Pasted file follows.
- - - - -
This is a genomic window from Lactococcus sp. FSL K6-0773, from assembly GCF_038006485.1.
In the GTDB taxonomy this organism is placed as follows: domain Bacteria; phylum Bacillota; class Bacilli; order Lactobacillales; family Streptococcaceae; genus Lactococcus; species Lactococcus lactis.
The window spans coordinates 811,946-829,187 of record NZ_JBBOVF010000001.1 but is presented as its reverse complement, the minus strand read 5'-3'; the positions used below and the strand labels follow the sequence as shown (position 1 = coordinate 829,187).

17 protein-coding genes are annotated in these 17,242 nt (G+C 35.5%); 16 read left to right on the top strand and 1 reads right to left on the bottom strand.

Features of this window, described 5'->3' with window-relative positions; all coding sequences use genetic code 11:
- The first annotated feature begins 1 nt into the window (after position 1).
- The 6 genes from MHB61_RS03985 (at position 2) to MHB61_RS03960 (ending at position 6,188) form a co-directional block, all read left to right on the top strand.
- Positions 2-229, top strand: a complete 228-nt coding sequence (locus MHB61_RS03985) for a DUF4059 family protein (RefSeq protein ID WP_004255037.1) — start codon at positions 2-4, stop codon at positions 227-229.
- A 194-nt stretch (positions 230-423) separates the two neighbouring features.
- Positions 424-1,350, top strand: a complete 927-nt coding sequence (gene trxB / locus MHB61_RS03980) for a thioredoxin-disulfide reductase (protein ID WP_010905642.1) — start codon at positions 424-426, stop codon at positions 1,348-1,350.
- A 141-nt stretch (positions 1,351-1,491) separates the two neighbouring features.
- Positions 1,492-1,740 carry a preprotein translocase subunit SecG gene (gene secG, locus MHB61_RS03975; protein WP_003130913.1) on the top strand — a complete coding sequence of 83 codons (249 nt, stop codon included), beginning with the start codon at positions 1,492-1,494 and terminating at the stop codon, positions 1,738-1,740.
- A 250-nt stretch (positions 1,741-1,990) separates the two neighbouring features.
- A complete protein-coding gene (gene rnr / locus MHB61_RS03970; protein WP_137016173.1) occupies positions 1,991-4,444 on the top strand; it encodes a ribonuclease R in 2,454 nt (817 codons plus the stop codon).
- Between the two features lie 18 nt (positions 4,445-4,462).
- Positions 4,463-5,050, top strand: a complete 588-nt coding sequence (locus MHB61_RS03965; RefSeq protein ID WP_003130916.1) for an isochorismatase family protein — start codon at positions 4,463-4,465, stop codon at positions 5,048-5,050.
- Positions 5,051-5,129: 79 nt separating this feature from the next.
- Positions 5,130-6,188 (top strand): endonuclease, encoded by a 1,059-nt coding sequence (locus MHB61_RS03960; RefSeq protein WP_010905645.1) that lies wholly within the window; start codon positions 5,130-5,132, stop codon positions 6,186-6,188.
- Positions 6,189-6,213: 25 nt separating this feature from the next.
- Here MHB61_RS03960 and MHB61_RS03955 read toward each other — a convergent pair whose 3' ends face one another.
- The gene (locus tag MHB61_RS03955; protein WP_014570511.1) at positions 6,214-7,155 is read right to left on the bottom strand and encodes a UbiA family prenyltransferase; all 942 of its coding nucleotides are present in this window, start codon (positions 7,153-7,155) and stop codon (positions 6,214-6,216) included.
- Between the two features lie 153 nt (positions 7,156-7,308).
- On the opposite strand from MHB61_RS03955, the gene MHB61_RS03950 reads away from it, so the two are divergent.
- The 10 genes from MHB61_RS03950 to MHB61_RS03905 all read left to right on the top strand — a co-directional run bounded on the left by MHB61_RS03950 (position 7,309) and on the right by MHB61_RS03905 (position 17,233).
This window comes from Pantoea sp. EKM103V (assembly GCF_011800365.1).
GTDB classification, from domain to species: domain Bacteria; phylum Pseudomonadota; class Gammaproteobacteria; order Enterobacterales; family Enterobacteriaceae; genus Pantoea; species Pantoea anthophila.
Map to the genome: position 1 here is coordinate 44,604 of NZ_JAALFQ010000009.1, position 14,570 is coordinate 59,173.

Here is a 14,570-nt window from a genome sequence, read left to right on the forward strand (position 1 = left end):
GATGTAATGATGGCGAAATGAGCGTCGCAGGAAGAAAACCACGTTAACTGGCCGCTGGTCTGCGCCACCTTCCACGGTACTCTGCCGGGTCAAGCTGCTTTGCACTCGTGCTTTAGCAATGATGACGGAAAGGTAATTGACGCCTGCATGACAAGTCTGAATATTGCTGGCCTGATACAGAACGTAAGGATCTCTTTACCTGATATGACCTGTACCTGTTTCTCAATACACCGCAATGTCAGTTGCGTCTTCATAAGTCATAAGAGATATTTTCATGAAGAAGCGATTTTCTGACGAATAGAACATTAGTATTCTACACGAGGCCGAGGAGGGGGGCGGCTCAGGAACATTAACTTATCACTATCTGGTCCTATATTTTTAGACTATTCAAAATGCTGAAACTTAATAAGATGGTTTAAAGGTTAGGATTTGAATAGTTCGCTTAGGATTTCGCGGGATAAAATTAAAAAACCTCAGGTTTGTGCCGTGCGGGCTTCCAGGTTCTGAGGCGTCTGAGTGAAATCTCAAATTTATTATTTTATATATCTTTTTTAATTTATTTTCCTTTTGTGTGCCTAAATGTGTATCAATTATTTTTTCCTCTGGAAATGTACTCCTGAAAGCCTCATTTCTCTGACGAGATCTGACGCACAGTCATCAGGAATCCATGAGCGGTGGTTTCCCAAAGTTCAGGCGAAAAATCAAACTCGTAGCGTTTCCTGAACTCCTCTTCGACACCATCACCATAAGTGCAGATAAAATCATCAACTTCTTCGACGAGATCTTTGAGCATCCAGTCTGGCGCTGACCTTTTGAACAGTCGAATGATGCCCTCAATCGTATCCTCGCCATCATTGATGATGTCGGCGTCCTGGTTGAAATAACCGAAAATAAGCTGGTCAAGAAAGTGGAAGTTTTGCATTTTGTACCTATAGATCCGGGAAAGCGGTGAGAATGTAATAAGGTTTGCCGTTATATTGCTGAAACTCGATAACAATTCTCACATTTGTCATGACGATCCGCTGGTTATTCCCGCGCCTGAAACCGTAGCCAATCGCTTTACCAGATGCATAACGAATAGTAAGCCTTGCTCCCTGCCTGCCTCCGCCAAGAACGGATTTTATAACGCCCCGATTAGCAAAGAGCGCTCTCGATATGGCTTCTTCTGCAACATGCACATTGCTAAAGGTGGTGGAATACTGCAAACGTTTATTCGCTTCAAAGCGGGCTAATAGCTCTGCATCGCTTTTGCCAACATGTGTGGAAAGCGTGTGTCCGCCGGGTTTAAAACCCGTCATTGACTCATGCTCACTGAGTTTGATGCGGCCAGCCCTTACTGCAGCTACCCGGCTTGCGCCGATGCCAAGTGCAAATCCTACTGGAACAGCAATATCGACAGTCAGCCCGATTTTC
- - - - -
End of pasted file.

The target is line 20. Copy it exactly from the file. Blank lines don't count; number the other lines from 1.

- Here MHB61_RS03960 and MHB61_RS03955 read toward each other — a convergent pair whose 3' ends face one another.